Crochet in the world’s words.

If you’ve been over to Instagram lately, you’ll notice there’s dozens of hashtags that crocheters use. Hashtags (#) are how people online distinguish themselves and their makes. It’s one of those ‘languages’ that’s developed in the technological age, along with emojis.  I can sit here in Northumberland & using a hashtag, connect with a fellow crocheter in Norway or even Australia!

Whether you’re a Jack/Jill of all trades or you make only amigurumi, hashtags help you find your tribe.

If you fancy tagging your work with new labels, here’s some to consider:


How to say Crochet or haken or ganchillo or croche or hekle or krose #agentcrochet

Each of these words means crochet!

Croche – french           ganchillo – spanish            Haken – german          virka – swedish  krose – turkish            hækle – danish

These are a few of my favourite hashtags at the moment!


my favourite hashtags for Instagram #agentcrochet

Some for the toymakers 🙂


amigurumi hashtags #agentcrochet

So, next time you’re over on Instagram, give your posts some pazzazz with a new hashtag & don’t forget to come say hi to me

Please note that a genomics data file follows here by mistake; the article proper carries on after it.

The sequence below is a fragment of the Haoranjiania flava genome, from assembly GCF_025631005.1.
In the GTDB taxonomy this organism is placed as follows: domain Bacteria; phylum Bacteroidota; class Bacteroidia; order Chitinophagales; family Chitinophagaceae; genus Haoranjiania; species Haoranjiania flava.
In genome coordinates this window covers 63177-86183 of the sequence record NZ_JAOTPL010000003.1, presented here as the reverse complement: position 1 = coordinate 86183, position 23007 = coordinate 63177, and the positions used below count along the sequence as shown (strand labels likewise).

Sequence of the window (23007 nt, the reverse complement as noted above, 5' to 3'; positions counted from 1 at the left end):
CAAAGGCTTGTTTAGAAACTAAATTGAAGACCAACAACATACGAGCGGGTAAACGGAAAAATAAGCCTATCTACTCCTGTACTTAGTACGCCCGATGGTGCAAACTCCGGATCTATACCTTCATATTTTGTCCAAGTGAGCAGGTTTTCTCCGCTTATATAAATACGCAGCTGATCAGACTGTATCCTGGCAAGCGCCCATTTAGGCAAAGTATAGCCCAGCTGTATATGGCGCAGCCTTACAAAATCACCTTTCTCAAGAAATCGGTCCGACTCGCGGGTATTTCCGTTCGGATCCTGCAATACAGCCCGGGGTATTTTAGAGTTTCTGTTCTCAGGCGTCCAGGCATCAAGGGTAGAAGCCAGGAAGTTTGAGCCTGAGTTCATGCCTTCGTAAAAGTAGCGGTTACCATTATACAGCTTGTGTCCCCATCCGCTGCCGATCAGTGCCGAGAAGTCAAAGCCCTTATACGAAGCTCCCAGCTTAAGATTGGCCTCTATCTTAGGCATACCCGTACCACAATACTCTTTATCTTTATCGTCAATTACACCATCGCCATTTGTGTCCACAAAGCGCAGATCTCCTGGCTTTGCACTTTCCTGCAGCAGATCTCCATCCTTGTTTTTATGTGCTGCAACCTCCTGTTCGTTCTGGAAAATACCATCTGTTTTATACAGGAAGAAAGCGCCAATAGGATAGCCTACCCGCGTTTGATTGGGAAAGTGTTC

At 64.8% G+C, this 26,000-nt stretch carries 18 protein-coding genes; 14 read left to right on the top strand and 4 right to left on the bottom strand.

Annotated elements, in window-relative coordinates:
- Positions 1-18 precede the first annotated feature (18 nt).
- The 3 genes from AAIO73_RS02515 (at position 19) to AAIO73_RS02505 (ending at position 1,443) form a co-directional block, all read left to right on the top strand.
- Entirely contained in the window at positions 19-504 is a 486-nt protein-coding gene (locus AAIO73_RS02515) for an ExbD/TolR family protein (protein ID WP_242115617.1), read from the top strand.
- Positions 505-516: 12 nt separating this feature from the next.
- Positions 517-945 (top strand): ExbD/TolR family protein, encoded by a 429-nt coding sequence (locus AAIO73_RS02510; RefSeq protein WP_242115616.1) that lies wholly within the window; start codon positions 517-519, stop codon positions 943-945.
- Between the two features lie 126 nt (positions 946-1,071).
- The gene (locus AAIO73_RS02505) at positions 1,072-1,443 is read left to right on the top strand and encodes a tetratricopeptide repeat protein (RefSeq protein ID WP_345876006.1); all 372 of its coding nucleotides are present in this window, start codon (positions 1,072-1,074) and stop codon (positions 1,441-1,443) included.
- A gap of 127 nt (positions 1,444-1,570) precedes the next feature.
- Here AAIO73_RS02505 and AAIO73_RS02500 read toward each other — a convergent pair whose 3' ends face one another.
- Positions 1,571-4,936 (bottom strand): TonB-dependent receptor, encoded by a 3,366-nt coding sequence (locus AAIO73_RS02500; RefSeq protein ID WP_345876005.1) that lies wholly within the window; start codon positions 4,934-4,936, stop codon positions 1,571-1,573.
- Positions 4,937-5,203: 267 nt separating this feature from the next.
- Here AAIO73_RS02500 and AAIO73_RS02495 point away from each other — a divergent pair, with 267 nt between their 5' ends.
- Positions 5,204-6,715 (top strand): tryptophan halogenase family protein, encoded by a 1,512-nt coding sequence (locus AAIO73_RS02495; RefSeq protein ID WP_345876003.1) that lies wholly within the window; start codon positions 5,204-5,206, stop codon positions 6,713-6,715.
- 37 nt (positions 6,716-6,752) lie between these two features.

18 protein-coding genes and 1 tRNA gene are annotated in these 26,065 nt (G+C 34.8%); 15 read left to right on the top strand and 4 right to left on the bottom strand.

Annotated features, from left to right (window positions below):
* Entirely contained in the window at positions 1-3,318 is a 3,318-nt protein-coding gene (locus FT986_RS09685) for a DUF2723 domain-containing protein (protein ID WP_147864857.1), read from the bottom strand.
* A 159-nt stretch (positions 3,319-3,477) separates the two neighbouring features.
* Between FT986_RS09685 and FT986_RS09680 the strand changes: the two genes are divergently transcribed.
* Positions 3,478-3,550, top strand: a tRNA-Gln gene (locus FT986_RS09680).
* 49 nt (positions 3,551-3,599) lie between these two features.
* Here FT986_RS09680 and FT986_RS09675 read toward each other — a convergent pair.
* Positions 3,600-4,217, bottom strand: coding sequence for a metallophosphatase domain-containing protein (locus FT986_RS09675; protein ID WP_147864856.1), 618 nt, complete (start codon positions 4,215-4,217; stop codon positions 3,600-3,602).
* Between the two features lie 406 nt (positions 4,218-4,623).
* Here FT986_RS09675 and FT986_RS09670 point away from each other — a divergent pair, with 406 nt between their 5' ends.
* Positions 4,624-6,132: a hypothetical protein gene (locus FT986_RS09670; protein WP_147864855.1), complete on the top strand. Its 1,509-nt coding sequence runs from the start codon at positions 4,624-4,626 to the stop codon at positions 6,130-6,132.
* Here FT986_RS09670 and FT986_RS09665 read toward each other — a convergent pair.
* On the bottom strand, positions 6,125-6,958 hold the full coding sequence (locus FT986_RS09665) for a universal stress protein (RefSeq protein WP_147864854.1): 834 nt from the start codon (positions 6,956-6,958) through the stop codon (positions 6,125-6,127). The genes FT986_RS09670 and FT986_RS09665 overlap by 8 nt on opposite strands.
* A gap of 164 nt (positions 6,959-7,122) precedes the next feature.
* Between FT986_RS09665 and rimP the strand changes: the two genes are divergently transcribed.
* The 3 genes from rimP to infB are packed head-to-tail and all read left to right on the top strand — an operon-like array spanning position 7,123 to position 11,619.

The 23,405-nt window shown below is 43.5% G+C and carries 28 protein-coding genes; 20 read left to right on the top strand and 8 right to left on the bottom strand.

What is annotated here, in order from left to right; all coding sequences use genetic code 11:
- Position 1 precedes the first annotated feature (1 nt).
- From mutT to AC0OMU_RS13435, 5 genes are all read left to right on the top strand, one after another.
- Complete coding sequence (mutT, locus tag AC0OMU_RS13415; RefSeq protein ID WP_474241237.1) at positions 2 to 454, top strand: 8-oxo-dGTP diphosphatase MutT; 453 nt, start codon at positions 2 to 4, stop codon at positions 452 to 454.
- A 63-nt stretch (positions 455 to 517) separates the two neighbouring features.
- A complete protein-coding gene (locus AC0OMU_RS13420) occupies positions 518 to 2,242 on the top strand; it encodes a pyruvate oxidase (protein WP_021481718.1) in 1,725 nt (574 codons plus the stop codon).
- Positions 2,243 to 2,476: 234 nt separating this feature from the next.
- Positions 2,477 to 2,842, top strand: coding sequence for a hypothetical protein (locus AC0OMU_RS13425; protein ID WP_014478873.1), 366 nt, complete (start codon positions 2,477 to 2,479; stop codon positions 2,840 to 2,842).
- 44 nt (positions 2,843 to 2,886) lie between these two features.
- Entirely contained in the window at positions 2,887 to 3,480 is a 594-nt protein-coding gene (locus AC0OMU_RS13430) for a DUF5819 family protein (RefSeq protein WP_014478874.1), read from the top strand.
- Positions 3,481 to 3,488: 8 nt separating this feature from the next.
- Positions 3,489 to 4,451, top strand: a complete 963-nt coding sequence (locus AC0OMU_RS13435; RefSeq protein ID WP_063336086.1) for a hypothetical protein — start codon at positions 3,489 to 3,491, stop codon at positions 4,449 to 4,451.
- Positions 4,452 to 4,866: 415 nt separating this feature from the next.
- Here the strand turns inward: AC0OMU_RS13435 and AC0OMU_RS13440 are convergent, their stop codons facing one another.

Let me know below what your favourite hashtag is 🙂

5 things no-one tells you about crochet

Crocheting is one of the best skills anyone can learn. It has structure and scope for creativity that rivals anything else labelled ‘handicraft’. I adore it and am incredibly proud to be able to crochet & to show others how to.

Yet, there’s a few things I wish someone had told me. Or even just hinted at, so I could be prepared, you know?

So here are 5 of the things I really wish someone had told me.

  1. It’s addictive. From the first moment when you ch your first sc, you’ll be looking for pockets of time to do your thing. On the bus, in a queue, waiting for the kettle to boil. Anytime, anywhere, have hook, will crochet.
  2. There’s no-one you can’t crochet for. Brothers in law always need a scarf or two. There’s even patterns for beloved pets. The world is so much brighter when you know you can rustle up a tortoise cosy, should the need arise.